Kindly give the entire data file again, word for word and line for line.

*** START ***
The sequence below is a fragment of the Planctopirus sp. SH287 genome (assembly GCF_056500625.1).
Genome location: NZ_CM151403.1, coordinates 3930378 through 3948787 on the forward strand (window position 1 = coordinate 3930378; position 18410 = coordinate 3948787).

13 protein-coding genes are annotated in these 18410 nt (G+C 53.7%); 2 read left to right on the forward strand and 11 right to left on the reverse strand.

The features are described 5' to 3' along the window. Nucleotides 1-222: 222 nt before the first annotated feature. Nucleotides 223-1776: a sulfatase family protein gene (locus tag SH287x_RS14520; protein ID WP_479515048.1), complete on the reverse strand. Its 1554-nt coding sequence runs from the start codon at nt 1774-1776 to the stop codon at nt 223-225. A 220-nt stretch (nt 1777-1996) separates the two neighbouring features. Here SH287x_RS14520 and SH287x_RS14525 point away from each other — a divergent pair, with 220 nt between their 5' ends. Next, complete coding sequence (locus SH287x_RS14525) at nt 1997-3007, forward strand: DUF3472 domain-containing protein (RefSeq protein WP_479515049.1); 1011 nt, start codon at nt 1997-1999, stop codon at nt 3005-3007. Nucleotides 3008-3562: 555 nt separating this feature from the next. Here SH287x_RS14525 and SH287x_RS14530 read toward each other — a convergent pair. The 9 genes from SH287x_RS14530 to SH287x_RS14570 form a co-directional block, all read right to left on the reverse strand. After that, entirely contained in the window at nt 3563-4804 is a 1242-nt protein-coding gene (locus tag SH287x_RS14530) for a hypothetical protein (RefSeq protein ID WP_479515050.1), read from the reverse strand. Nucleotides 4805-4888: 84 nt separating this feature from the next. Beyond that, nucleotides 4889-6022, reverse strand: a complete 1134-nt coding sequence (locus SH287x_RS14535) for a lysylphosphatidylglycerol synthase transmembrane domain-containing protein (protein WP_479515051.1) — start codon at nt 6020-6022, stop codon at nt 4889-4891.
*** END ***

The sequence below is a fragment of the Planctopirus sp. SH287 genome (assembly GCF_056500625.1).
Genome location: NZ_CM151403.1, coordinates 3930378 through 3948787 on the forward strand (window position 1 = coordinate 3930378; position 18410 = coordinate 3948787).

13 protein-coding genes are annotated in these 18410 nt (G+C 53.7%); 2 read left to right on the forward strand and 11 right to left on the reverse strand.

The features are described 5' to 3' along the window. Nucleotides 1-222: 222 nt before the first annotated feature. Nucleotides 223-1776: a sulfatase family protein gene (locus tag SH287x_RS14520; protein ID WP_479515048.1), complete on the reverse strand. Its 1554-nt coding sequence runs from the start codon at nt 1774-1776 to the stop codon at nt 223-225. A 220-nt stretch (nt 1777-1996) separates the two neighbouring features. Here SH287x_RS14520 and SH287x_RS14525 point away from each other — a divergent pair, with 220 nt between their 5' ends. Next, complete coding sequence (locus SH287x_RS14525) at nt 1997-3007, forward strand: DUF3472 domain-containing protein (RefSeq protein WP_479515049.1); 1011 nt, start codon at nt 1997-1999, stop codon at nt 3005-3007. Nucleotides 3008-3562: 555 nt separating this feature from the next. Here SH287x_RS14525 and SH287x_RS14530 read toward each other — a convergent pair. The 9 genes from SH287x_RS14530 to SH287x_RS14570 form a co-directional block, all read right to left on the reverse strand. After that, entirely contained in the window at nt 3563-4804 is a 1242-nt protein-coding gene (locus tag SH287x_RS14530) for a hypothetical protein (RefSeq protein ID WP_479515050.1), read from the reverse strand. Nucleotides 4805-4888: 84 nt separating this feature from the next. Beyond that, nucleotides 4889-6022, reverse strand: a complete 1134-nt coding sequence (locus SH287x_RS14535) for a lysylphosphatidylglycerol synthase transmembrane domain-containing protein (protein WP_479515051.1) — start codon at nt 6020-6022, stop codon at nt 4889-4891.